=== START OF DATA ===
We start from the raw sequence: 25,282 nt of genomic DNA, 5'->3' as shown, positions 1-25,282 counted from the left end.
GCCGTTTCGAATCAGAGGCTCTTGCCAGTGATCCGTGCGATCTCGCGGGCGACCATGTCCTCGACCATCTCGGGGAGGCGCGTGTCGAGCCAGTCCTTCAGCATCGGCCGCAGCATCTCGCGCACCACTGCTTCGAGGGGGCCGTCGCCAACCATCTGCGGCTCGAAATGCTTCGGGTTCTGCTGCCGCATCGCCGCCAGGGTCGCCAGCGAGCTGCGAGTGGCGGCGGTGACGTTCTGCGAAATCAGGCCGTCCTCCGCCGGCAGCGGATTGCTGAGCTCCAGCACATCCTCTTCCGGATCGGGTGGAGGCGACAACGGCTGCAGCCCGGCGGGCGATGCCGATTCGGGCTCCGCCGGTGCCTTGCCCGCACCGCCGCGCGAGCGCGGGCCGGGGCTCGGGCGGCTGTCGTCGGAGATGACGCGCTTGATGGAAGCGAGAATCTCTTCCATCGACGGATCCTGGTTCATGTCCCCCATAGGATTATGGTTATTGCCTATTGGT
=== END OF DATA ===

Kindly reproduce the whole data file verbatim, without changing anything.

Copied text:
We start from the raw sequence: 25,282 nt of genomic DNA, 5'->3' as shown, positions 1-25,282 counted from the left end.
GCCGTTTCGAATCAGAGGCTCTTGCCAGTGATCCGTGCGATCTCGCGGGCGACCATGTCCTCGACCATCTCGGGGAGGCGCGTGTCGAGCCAGTCCTTCAGCATCGGCCGCAGCATCTCGCGCACCACTGCTTCGAGGGGGCCGTCGCCAACCATCTGCGGCTCGAAATGCTTCGGGTTCTGCTGCCGCATCGCCGCCAGGGTCGCCAGCGAGCTGCGAGTGGCGGCGGTGACGTTCTGCGAAATCAGGCCGTCCTCCGCCGGCAGCGGATTGCTGAGCTCCAGCACATCCTCTTCCGGATCGGGTGGAGGCGACAACGGCTGCAGCCCGGCGGGCGATGCCGATTCGGGCTCCGCCGGTGCCTTGCCCGCACCGCCGCGCGAGCGCGGGCCGGGGCTCGGGCGGCTGTCGTCGGAGATGACGCGCTTGATGGAAGCGAGAATCTCTTCCATCGACGGATCCTGGTTCATGTCCCCCATAGGATTATGGTTATTGCCTATTGGT